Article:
Market trends

Market trend
A market trend is a putative tendency of a financial market to move in a particular direction over time. These trends are classified as secular for long time frames, primary for medium time frames, and secondary lasting short times. Traders identify market trends using technical analysis, a framework which characterizes market trends as a predictable price response of the market at levels of price support and price resistance, varying over time. The terms bull market and bear market describe upward and downward market trends, respectively, and can be used to describe either the market as a whole or specific sectors and securities.
Secular market trend
Statues of the two symbolic beasts of finance, the bear and the bull, in front of the Frankfurt Stock Exchange. A secular market trend is a long-term trend that lasts 5 to 25 years and consists of a series of sequential primary trends. A secular bear market consists of smaller bull markets and larger bear markets; a secular bull market consists of larger bull markets and smaller bear markets. In a secular bull market, the prevailing trend is “bullish” or upward moving. The United States stock market was described as being in a secular bull market from about 1983 to 2000 (or 2007), with brief upsets including the crash of 1987 and the dot-com bust of 2000–2002. In a secular bear market, the prevailing trend is “bearish” or downward moving. An example of a secular bear market was seen in gold during the period between January 1980 to June 1999, culminating with the Brown Bottom.
Secondary market trend
Secondary trends are short-term changes in price direction within a primary trend. The duration is a few weeks or a few months. One type of secondary market trend is called a market correction. A correction is a short term price decline of 5% to 20% or so. A correction is a downward movement that is not large enough to be a bear market (ex post). Another type of secondary trend is called a bear market rally (or “sucker’s rally”) which consist of a market price increase of 10% to 20%. A bear market rally is an upward movement that is not large enough to be a bull market. Bear market rallies occurred in the Dow Jones index after the 1929 stock market crash leading down to the market bottom in 1932, and throughout the late 1960s and early 1970s. The Japanese Nikkei 225 has been typified by a number of bear market rallies since the late 1980s while experiencing an overall long-term downward trend.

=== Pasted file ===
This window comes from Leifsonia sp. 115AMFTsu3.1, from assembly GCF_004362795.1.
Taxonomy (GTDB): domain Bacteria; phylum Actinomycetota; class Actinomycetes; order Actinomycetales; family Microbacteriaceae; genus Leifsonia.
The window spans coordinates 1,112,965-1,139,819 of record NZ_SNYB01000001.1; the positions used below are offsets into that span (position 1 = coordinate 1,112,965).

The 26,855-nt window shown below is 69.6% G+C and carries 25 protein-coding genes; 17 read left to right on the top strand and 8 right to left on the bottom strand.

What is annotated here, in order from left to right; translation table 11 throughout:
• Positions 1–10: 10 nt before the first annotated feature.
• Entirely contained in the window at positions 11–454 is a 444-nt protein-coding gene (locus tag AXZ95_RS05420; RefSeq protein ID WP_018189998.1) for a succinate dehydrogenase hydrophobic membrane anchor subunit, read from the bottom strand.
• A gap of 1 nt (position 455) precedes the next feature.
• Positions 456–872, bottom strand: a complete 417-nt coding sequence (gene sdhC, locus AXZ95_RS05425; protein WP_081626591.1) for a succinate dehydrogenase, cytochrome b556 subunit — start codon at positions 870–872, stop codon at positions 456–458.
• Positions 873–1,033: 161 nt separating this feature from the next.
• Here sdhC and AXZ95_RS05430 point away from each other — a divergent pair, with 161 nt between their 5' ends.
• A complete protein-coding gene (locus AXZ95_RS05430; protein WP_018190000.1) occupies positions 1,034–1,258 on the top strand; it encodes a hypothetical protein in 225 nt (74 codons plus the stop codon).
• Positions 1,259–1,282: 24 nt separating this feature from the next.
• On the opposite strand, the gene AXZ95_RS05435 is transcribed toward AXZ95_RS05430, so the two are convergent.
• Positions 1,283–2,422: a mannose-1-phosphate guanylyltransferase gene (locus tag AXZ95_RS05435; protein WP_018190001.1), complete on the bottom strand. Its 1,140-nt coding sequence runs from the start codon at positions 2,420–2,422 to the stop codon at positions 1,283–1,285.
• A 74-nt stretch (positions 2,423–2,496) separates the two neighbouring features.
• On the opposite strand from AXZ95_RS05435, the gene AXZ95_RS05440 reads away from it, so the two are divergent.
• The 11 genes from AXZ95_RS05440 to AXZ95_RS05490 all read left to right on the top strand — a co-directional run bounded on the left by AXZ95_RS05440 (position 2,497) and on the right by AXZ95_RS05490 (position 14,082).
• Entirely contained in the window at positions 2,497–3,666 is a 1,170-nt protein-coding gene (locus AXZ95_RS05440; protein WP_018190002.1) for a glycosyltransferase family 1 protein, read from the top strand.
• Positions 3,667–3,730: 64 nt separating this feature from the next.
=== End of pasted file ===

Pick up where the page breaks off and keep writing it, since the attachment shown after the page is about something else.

Primary market trend
A primary trend has broad support throughout the entire market (most sectors) and lasts for a year or more.
In a primary market, companies, governments or public sector institutions can raise funds through bond issues and corporations can raise capital through the sale of new stock through an initial public offering (IPO). This is often done through an investment bank or finance syndicate of securities dealers. The process of selling new shares to investors is called underwriting. Dealers earn a commission that is built into the price of the security offering, though it can be found in the prospectus. Instead of going through underwriters, corporations can make a primary issue or right issue of its debt or stock, which involves the issue by a corporation of its own debt or new stock directly to institutional investors or the public or it can seek additional capital from existing shareholders.
Since the securities are issued directly by the company to its investors, the company receives the money and issues new security certificates to the investors. The primary market plays the crucial function of facilitating the capital formation within the economy. The securities issued at the primary market can be issued in face value, premium value, and at par value.



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